Michelle Williams Says Being on Dawson's Creek Was Like Working a Factory Job: 'It Was Formulaic'
Michelle Williams starred as "Jen Lindley" on the WB drama from 1998-2003
The actress, who played the role of “Jen Lindley” on Dawson’s Creek for five years, recently appeared on Variety’s Actors on Actors chat, where she opened up about the difficulties of working on the WB drama and why it hindered her interest in future television projects.
“It was a very different kind of television. We did 22 episodes a year, you’d be getting scripts sort of at the last minute and you had like zero input,” Williams, 38, admitted. “That was hard, it was a little bit like a factory job. It was formulaic.”
Though the actress referred to her time on Dawson’s Creek as “an incredible learning experience” and “very formative,” she acknowledged that she wasn’t “yearning to repeat” another project like it once the show ended because she “didn’t want to be told what to do.”
“I don’t think I’ve done television in between then and now because of a fear of loss of input,” she shared.
Instead of acting in television shows, Williams immersed herself in projects on the big screen, including Brokeback Mountain in 2005 and Shutter Island in 2010.
A few years later, Williams earned the 2012 Golden Globe award for best actress for her role as Marilyn Monroe in My Week With Marilyn. She then went on to star in critically-acclaimed Manchester by the Sea in 2016, as well as The Greatest Showman in 2017.
Her perspective on television changed, however, when she was recently approached to do FX’s Fosse/Verdon with Oscar-winning actor Sam Rockwell.
“People had been saying for a long time, ‘Television is different now,’ and I could see that that was true and it was something that I should open myself up to,” Williams revealed in Variety‘s chat.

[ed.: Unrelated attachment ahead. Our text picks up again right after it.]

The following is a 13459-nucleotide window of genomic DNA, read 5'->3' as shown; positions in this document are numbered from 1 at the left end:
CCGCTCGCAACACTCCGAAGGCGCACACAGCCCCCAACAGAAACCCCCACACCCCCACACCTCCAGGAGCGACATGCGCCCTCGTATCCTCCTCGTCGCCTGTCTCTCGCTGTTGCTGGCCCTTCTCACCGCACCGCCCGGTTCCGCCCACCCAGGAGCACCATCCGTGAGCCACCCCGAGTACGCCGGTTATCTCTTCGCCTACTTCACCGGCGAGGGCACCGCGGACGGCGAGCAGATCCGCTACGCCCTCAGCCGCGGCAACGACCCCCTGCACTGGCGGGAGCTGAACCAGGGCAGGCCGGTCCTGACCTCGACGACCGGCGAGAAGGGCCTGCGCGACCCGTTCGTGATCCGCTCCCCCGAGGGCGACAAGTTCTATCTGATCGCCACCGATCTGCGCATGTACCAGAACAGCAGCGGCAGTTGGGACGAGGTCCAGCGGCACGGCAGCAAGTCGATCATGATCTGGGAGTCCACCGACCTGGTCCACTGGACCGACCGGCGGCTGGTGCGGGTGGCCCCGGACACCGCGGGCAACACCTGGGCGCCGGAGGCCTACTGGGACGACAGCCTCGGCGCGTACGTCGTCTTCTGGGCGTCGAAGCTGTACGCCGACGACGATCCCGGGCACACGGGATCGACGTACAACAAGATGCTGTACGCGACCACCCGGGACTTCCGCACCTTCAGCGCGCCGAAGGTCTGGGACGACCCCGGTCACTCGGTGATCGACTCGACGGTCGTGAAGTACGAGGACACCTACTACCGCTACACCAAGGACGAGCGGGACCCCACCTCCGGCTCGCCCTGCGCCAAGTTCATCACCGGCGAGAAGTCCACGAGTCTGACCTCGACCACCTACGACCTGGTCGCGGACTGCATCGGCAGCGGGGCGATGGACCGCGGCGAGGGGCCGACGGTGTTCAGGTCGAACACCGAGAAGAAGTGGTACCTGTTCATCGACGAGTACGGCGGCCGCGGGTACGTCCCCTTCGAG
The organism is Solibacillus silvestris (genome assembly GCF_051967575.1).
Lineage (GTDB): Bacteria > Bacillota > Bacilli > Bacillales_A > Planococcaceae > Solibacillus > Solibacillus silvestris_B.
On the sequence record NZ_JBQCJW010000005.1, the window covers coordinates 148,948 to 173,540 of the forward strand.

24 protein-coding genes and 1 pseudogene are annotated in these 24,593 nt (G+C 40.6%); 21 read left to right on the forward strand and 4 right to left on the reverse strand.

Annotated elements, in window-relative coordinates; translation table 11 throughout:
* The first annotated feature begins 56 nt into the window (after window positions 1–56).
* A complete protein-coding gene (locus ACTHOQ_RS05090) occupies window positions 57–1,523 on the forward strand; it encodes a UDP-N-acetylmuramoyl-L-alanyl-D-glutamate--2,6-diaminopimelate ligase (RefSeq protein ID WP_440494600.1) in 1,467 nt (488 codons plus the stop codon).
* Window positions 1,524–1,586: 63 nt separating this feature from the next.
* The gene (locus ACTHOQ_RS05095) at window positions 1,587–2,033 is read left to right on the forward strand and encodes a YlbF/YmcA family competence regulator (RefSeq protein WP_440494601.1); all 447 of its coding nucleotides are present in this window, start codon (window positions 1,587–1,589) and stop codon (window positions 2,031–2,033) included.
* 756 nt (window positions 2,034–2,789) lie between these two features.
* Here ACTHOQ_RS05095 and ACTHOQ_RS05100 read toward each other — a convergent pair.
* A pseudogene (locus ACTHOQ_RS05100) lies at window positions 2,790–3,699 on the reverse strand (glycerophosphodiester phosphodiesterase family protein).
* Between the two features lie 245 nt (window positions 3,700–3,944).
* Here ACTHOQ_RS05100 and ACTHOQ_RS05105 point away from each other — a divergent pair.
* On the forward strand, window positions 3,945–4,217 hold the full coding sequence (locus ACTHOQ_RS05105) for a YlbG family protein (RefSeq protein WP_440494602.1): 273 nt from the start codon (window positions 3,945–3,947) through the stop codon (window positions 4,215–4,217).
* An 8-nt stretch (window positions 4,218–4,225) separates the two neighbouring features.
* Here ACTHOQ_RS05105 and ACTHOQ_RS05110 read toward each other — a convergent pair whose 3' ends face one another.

“When this came along with Sammy — ol’ Sam Rockwell — I’ve always wanted to work with him,” continued the New York-based actress, who plays Gwen Verdon in the mini-series.
“It was him and it was [executive producer and director] Tommy Kail and it was all these New Yorkers and at home, I said ‘Okay, I want to try it again,'” she recalled.
Despite not always being fond of her time on the series, Williams has still maintained friendships with her former costars — so much so that they even have a group chat together, according to Monroe.
“We’re all in a group text… We reconnected and now we have a group text going again, so that’s been nice,” Monroe revealed during the cast’s reunion for Entertainment Weekly‘s 20th-anniversary cover shoot.
During the reunion, Williams spoke to Dawson’s Creek‘s impact and praised the series for connecting with fans during their “formative years.”
“When you’re so permeable and open and trying to figure out who you are and what’s going on, whatever reaches you in those moments really becomes part of you,” she told EW.
And while fans have hoped that a series reboot may be in their future, Williams isn’t so sure she’ll be included if things ever came to fruition.
“I died,” the Oscar nominee told hosts on the Today show. “I would have to come back as a ghost — or put a lot of filters on the camera, and I’ll do flashback scenes.”